now part of Tayside Region, is by any standards one of the truly
great old counties of Scotland. In size it was the fourth largest
of the old counties in Scotland, comprising 1,595,804 acres. But
size is not everything; and despite having no extremely large city,
it has a much larger population than the other Scots counties which
top it in size, Inverness, Argyll and Ross and Cromarty. Yet it
has no industrial area, apart from the town of Perth itself. It
has its great mountain tracts, of course, including some of the
most famous scenery in the United Kingdom; but there is an enormous
amount of fertile, populous countryside, far more, probably, than
is generally realised, its great green straits, or wide open valleys,
its especial pride. Contrary, therefore, to frequent pronouncements,
the true glory of Perthshire is not its hills and lochs, however
fine, for in these it can be excelled by Argyll and Inverness-shire,
Ross or perhaps Sutherland; it is in its magnificent, age-old settled
lowlands, its characterful small towns and its unnumbered villages.
Especially the latter. Here are, probably, more ancient and interesting
small communities than anywhere else in Scotland. And these communities
are unfortunately generally bypassed by the typical traveler.
Basically, Perthshire is the basin and catchment area of the great
River Tay; although the south-west section, or Menteith (more properly
Monteith) as its name suggests, is the mounth of the Teith, principal
tributary of the Forth. But in the main, Perthshire's innumerable
and often splendid rivers reach the sea via the silver Tay. The
county has another basic feature--the great Highland Fault, which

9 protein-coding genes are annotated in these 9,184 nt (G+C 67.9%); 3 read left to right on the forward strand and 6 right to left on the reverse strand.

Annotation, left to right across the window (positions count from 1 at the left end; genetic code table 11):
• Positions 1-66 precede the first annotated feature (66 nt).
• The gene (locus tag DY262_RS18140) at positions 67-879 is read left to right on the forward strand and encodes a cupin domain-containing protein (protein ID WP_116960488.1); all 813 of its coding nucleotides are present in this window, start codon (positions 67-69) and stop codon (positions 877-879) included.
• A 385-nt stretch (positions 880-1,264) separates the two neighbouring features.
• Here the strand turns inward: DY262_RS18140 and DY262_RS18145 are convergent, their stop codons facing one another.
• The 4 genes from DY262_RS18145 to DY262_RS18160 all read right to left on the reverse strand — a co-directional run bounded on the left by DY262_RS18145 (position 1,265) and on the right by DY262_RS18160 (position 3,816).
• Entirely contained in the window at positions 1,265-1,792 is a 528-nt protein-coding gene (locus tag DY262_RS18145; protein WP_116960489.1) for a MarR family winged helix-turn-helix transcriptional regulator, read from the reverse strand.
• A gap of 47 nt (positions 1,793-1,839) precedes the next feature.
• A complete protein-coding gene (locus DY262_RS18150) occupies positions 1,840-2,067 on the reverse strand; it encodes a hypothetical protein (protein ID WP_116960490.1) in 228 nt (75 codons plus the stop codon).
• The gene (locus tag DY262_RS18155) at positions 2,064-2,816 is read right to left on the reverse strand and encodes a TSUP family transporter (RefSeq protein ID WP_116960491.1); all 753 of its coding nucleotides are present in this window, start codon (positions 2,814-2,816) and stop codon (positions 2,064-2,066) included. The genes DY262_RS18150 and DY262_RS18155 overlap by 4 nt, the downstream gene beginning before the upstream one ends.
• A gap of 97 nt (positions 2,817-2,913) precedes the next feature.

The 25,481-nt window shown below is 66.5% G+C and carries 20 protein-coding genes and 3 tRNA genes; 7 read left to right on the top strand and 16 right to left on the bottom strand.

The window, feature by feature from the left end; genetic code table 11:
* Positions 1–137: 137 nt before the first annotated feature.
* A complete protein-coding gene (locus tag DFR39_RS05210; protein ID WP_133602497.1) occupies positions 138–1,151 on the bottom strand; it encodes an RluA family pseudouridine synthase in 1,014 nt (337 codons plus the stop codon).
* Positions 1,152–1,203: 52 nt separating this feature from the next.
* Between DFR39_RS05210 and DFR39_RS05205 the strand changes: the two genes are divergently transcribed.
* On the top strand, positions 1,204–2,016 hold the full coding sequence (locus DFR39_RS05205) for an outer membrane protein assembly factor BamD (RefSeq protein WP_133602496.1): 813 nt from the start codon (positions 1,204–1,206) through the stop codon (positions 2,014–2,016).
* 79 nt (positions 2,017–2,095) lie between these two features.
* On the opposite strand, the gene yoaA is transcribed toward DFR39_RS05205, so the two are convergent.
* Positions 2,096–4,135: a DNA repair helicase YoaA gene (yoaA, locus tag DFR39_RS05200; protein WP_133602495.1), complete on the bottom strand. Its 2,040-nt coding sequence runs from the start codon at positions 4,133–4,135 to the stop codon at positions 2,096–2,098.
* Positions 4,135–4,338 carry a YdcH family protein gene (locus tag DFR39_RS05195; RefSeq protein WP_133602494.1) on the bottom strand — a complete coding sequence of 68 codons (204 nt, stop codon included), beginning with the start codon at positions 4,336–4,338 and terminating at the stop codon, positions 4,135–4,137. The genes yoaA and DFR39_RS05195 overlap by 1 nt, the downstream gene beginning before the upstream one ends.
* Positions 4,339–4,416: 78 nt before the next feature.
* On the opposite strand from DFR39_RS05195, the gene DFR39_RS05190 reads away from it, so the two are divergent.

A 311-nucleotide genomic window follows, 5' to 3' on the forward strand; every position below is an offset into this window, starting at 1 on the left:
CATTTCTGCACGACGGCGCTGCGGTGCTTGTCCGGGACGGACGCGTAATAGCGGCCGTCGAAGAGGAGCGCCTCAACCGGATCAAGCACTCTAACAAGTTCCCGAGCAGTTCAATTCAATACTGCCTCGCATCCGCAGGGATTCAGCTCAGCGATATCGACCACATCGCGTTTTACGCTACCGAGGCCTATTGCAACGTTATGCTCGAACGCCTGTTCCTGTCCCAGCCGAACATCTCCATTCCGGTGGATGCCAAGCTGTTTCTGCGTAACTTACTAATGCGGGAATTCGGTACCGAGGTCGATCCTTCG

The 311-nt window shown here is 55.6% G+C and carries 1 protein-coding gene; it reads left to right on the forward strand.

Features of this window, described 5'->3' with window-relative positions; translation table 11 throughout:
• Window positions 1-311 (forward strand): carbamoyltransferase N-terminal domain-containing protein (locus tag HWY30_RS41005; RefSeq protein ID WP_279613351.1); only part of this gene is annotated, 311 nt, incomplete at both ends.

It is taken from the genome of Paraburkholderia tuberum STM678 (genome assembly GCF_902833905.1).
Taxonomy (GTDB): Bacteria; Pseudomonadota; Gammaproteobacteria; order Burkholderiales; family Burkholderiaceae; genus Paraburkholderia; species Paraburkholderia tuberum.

runs across Scotland from the Gareloch to the Tay, most of it in
Perthshire. This, because in general it marks the division between
Highlands and Lowlands, is important. The old county, therefore,
has a split personality.
Owing to its great size and ancient lineage, Perthshire has always
been split up into large sub-provinces, with very pronounced characteristics
and identities of their own, mainly themselves ancient earldoms,
Menteith, Atholl, Strathearn, Gowrie, Breadalbane, each with its
own subdivisions. These, all themselves mighty areas, are the very
stuff of Scotland's story, an integral and vital part of Scotland's
exciting past. Perthshire is, in fact, a historically exciting county.
Here, indeed, the past can be studied at its earliest, as far as
Scotland is concerned, better than most; for it so happened that
into Perthshire, Strathearn in especial, came the early Christian
missionaries of the Irish Celtic Church, via Iona, the Brethren
of Columba, to set up their cells and churches in these lovely valleys.
The greatest concentration of early Celtic Church sites are here;
also a large number of those quite extraordinary Pictish sculptured
stones, with their symbols, things of splendid beauty and workmanship,
full of as yet unsolved mystery, which so give the lie to the folly
that the Picts were a race of savages, painting their bodies and
going about half naked. Quite clearly these Pictish ancestors of
ours, whom the Celtic Church missionaries Christianised, were a
highly developed and artistic people, with unique culture. Perthshire
is where they can best be studied, probably.
Each town, village and parish of the county is dealt with covered
in this site as are the ancient divisions of Perthshire, including
Menteith, Strathearn, Gowrie, Atholl, and Breadalbane. Sir Walter
Scott, that fervent Borderer, yet said: "If an intelligent stranger
were asked to describe the most varied and most beautiful province
in Scotland, it is probable that he would name the County of Perth."
The present day visitor would find no fault with that statement.
you would like to visit this area independently, or as part of a
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